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Evernote confirmed its rumored massive funding round this morning, though it wasn’t the $100 million whopper early reports indicated. The digital note-taking company raised $70 million at a valuation of $1 billion in its fourth round of funding, led by Meritech Capital and CBC Capital.
“This financing brings us another small step closer to our long-term goal of building a hundred year startup that can be everyone’s second brain,” Evernote CEO Phil Libin wrote on the company blog today. He noted that the company didn’t really need the funding but it’s “a crucial component” of remaining an innovative and durable company.” And of course, it’s a helpful valuation bump as Evernote plans to go public.
Libin says the company will use the funding to increase product improvements, make future acquisitions, and expand internationally. Mostly though, it seems the money will help Evernote weather market conditions and remain focused on its product.
Evernote offers a suite of digital note-taking products with the goal of letting you remember everything. The core Evernote app lets you save pretty much anything — including text, pictures, and other files — to the cloud, which is then accessible from desktop and mobile devices. All of Evernote’s apps are free to use, but the company offers premium features at $5 per month (or $45 per year) rate that gives you larger upload capabilities, offline access, and more.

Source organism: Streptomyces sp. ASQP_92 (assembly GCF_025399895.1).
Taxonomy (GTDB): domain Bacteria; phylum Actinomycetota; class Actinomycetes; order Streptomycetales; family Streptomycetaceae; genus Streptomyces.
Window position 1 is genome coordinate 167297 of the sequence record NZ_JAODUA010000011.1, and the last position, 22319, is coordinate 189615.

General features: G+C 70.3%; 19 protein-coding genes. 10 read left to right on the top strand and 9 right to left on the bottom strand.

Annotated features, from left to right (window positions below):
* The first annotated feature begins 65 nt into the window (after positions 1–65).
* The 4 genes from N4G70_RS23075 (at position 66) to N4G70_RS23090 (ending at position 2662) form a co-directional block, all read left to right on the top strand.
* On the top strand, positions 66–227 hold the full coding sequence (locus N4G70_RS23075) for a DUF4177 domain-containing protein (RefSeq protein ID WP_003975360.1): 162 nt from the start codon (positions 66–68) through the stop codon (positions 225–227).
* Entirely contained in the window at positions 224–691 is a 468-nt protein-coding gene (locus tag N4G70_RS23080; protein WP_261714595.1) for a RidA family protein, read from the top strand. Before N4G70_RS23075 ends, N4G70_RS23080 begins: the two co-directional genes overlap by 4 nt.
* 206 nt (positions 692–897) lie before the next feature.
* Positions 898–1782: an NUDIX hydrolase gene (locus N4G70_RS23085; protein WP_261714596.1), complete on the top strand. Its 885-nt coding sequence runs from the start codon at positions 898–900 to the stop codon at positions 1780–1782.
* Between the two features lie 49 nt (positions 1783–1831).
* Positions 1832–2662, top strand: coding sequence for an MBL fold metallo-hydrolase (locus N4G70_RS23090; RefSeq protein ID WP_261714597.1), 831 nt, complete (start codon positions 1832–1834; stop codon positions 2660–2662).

The company is close to reaching 30 million registered users, and more than 25 percent of them pay for the service today. Evernote acquired four small companies last year, including the image app Skitch, and launched a few standalone apps, like “Hello” and “Food.”
Always looking ahead, Libin says the future of Evernote is far beyond its current $1 billion valuation. “I agree with our very wise investors,” Libin told TechCrunch in an interview. “I think that Evernote as a publicly traded company could be worth $10 billion, $100 billion or more.”
While going public will certainly be a major new step for Evernote, Libin tells TechCrunch that he doesn’t want the company’s focus to change much. He wants Evernote to spend all of its energy making the product better, and he wants users to trust the company enough to use it for the rest of their lives.
Mountain View, Calif.-based Evernote has now raised around $166 million, including today’s funding. The company apparently still has much of its previous $96 million in funding left in the bank, according to TechCrunch. But it never hurts to have a $70 million safety net.